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The Worries-to-Numbers Pricing Pipeline

Clients have imposter syndrome, too. Even worse, many times the only reason they are not worried over something is that they don’t understand it enough to know that there is something to be worried about.\

And people

Understanding this is important because, put simply:

1) It can get you noticed: in a hyper-saturated world of communication, talking about things clients are insecure about will get you noticed faster than pandering or entertaining could.

2) It can highlight value: your value for clients isn’t what you do, but the effect of what you do on the changes they worry about making or avoiding. Until you know what that is, you don’t know what you are actually selling, and neither clients tell if it’s worth the money.

3) It can demonstrate authority: show a client a “landmine” they know they would have stepped on had they never met you, and you will show enough authority to get “permission” to sell them advice.

4) It can help you price: outcomes and value are “fuzzy” concepts, but can usually be quantified once the client can directly link your work to a specific insecurity they feel.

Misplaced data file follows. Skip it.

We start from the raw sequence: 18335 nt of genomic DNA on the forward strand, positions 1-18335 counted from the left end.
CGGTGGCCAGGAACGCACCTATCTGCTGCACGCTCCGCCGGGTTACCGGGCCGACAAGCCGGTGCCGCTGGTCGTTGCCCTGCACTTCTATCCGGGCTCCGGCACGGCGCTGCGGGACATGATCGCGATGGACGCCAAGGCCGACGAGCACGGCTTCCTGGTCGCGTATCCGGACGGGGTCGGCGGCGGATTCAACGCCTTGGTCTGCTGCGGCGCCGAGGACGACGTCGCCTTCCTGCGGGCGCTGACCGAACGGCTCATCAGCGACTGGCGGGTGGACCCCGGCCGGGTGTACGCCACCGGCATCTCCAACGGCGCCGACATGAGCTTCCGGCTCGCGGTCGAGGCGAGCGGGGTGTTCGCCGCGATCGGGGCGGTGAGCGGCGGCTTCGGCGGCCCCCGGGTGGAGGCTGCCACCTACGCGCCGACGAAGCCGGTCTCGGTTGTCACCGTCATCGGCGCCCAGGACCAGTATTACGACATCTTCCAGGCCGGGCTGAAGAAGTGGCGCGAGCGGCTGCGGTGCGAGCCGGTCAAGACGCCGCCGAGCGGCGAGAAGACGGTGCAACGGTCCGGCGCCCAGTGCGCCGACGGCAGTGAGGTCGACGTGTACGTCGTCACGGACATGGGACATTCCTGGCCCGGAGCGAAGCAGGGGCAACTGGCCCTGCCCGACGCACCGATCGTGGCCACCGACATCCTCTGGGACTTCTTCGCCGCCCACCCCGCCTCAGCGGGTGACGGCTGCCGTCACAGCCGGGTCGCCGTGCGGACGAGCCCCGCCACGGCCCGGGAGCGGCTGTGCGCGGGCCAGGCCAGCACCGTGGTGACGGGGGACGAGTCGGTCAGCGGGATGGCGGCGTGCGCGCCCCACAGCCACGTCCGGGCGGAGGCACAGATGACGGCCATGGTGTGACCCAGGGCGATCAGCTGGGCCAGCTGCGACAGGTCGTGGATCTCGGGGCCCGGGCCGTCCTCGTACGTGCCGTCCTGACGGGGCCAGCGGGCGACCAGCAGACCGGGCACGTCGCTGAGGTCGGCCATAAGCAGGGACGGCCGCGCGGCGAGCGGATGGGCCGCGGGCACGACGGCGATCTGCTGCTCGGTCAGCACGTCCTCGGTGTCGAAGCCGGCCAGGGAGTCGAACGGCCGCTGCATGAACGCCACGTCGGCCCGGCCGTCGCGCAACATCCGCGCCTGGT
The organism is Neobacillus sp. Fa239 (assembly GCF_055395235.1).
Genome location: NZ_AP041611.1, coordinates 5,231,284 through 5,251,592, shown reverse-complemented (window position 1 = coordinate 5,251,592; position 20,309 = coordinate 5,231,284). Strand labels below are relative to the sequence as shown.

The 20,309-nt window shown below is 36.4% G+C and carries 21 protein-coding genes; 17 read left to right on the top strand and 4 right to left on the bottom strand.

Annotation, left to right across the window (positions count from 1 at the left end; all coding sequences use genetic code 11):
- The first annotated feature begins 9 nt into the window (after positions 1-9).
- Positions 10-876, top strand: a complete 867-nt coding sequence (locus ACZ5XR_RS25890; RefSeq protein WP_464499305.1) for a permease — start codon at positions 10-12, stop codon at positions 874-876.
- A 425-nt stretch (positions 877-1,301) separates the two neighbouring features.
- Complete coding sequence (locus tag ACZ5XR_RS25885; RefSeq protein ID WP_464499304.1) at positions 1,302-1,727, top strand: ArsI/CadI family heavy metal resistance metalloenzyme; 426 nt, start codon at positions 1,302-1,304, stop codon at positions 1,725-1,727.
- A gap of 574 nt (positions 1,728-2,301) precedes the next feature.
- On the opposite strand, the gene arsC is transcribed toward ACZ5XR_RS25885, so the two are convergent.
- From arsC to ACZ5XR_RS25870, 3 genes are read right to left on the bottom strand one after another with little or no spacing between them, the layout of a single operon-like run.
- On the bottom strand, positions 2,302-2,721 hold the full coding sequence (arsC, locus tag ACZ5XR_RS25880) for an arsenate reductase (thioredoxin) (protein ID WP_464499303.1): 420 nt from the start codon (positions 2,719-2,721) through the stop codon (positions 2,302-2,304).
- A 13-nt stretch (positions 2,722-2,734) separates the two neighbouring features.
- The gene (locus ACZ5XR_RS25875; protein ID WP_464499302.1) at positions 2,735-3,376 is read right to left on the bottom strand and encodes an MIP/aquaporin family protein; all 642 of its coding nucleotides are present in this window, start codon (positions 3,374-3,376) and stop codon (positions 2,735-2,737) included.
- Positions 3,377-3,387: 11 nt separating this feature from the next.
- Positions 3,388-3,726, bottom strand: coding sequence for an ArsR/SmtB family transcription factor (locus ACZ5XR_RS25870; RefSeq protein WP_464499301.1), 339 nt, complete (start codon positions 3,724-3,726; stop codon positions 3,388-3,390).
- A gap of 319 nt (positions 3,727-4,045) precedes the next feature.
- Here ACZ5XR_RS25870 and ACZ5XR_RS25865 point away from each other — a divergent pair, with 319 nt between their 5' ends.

If you have ever wondered how to “translate” what you can do into a bunch of numbers with a $ sign next to it, thinking about specific client hopes and worries and how your work can affect those is probably your best bet. So go out and ask them what they worry about, rather than what they need done.

And if that doesn’t work

Claus Raasted, the rockstar consultant, external McKinsey advisor, and co-author of my book “Pricing Expertise” and I talked about his strange but very authentic way of finding out what the budget is – he politely asks for it. Find out why it works and when it doesn’t in the latest podcast episode of the “What I should have charged” series here:

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